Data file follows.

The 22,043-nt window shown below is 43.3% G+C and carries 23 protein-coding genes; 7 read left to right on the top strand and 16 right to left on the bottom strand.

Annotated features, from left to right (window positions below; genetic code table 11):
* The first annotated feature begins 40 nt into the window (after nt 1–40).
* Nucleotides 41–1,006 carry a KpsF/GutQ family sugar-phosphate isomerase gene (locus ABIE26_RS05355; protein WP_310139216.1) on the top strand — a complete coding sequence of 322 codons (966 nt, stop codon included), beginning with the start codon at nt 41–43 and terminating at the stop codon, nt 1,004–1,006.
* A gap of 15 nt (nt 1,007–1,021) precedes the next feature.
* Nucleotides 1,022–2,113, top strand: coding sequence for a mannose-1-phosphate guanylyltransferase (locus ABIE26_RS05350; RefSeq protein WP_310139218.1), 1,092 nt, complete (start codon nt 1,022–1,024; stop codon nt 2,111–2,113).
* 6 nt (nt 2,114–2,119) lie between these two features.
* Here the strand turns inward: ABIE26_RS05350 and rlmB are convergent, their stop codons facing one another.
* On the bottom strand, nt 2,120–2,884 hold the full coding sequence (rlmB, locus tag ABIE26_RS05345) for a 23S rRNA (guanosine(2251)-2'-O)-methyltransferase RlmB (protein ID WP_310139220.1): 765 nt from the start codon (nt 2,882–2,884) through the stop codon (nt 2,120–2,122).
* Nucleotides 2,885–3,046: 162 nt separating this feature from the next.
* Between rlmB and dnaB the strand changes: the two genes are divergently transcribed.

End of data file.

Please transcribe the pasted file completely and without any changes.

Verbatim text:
The 22,043-nt window shown below is 43.3% G+C and carries 23 protein-coding genes; 7 read left to right on the top strand and 16 right to left on the bottom strand.

Annotated features, from left to right (window positions below; genetic code table 11):
* The first annotated feature begins 40 nt into the window (after nt 1–40).
* Nucleotides 41–1,006 carry a KpsF/GutQ family sugar-phosphate isomerase gene (locus ABIE26_RS05355; protein WP_310139216.1) on the top strand — a complete coding sequence of 322 codons (966 nt, stop codon included), beginning with the start codon at nt 41–43 and terminating at the stop codon, nt 1,004–1,006.
* A gap of 15 nt (nt 1,007–1,021) precedes the next feature.
* Nucleotides 1,022–2,113, top strand: coding sequence for a mannose-1-phosphate guanylyltransferase (locus ABIE26_RS05350; RefSeq protein WP_310139218.1), 1,092 nt, complete (start codon nt 1,022–1,024; stop codon nt 2,111–2,113).
* 6 nt (nt 2,114–2,119) lie between these two features.
* Here the strand turns inward: ABIE26_RS05350 and rlmB are convergent, their stop codons facing one another.
* On the bottom strand, nt 2,120–2,884 hold the full coding sequence (rlmB, locus tag ABIE26_RS05345) for a 23S rRNA (guanosine(2251)-2'-O)-methyltransferase RlmB (protein ID WP_310139220.1): 765 nt from the start codon (nt 2,882–2,884) through the stop codon (nt 2,120–2,122).
* Nucleotides 2,885–3,046: 162 nt separating this feature from the next.
* Between rlmB and dnaB the strand changes: the two genes are divergently transcribed.